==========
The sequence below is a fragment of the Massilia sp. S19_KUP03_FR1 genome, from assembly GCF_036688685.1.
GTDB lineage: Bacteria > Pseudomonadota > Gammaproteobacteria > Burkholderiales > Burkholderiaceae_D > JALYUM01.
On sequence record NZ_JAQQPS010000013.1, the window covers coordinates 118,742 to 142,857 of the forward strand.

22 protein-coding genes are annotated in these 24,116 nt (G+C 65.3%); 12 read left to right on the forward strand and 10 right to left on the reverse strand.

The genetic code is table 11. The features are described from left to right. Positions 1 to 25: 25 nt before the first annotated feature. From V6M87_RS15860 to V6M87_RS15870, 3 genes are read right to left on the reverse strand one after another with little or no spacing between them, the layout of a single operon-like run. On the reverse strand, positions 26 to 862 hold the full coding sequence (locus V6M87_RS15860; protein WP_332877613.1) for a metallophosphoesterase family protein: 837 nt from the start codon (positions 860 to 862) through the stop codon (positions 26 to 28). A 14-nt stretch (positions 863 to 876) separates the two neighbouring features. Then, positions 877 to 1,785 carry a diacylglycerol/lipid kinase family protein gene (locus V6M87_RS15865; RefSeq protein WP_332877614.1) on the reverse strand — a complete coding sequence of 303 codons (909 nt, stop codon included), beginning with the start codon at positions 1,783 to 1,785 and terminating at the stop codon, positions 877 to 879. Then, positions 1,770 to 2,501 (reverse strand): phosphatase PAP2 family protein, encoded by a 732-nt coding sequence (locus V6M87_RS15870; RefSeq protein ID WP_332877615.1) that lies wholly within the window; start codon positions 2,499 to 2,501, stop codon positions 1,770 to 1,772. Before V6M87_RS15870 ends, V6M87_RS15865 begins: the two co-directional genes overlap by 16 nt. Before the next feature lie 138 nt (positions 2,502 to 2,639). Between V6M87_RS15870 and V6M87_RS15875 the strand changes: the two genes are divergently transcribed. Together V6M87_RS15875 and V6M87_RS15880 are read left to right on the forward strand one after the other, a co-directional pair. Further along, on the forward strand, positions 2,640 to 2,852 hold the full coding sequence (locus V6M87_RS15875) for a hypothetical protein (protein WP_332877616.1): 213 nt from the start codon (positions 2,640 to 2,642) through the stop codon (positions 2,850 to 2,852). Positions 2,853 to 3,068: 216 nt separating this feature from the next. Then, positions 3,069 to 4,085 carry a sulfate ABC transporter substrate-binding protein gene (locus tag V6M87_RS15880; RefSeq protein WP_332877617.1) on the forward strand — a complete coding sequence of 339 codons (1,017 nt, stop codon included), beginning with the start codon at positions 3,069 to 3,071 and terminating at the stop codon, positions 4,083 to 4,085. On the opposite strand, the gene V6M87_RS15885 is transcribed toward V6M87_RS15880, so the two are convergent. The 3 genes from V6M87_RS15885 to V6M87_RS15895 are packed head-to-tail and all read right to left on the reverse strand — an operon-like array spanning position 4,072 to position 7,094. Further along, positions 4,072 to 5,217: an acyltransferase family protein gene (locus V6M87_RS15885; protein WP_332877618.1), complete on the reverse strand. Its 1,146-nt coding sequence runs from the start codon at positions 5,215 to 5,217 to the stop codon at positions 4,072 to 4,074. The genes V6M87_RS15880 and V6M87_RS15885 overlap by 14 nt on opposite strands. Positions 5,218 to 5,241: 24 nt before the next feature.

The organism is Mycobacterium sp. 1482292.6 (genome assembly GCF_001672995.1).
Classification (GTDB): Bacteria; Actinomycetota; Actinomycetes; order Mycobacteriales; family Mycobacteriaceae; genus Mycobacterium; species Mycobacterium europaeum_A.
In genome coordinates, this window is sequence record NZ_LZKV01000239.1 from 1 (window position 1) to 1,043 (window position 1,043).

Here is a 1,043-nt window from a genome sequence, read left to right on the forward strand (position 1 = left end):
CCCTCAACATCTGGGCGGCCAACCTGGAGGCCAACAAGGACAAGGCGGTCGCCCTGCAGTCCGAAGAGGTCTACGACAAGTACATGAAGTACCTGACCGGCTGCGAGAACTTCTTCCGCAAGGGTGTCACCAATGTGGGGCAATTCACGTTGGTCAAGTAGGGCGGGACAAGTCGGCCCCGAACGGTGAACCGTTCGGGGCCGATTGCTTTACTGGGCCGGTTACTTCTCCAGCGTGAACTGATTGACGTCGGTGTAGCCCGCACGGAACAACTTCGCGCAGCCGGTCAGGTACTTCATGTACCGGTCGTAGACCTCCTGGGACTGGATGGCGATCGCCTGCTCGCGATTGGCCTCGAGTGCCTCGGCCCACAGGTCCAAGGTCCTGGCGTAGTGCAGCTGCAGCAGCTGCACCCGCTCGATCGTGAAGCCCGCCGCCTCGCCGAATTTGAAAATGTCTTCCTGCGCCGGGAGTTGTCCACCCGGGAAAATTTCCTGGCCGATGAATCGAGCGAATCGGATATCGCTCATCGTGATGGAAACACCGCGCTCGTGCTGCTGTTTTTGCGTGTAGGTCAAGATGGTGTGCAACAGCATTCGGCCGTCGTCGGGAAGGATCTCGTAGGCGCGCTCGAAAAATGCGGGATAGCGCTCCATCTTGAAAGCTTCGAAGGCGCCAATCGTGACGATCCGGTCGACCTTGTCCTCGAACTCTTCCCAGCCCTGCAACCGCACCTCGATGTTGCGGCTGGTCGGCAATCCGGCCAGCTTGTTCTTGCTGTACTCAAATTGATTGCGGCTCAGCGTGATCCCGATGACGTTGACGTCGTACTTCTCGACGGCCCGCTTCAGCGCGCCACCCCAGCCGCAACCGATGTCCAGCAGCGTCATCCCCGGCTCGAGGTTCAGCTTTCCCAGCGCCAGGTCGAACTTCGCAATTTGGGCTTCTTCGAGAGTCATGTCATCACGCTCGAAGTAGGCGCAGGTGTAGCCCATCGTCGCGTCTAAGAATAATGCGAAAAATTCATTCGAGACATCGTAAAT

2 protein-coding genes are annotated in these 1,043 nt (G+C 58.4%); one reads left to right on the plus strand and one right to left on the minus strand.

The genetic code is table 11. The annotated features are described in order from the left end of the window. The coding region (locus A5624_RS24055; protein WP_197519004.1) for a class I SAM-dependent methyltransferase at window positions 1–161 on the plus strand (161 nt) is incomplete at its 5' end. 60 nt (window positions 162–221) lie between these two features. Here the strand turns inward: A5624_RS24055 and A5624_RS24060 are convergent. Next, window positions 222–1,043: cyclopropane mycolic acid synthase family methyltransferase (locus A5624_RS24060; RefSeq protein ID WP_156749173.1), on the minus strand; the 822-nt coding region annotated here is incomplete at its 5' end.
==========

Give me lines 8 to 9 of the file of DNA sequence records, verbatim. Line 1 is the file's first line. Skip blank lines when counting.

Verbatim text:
In genome coordinates, this window is sequence record NZ_LZKV01000239.1 from 1 (window position 1) to 1,043 (window position 1,043).

Here is a 1,043-nt window from a genome sequence, read left to right on the forward strand (position 1 = left end):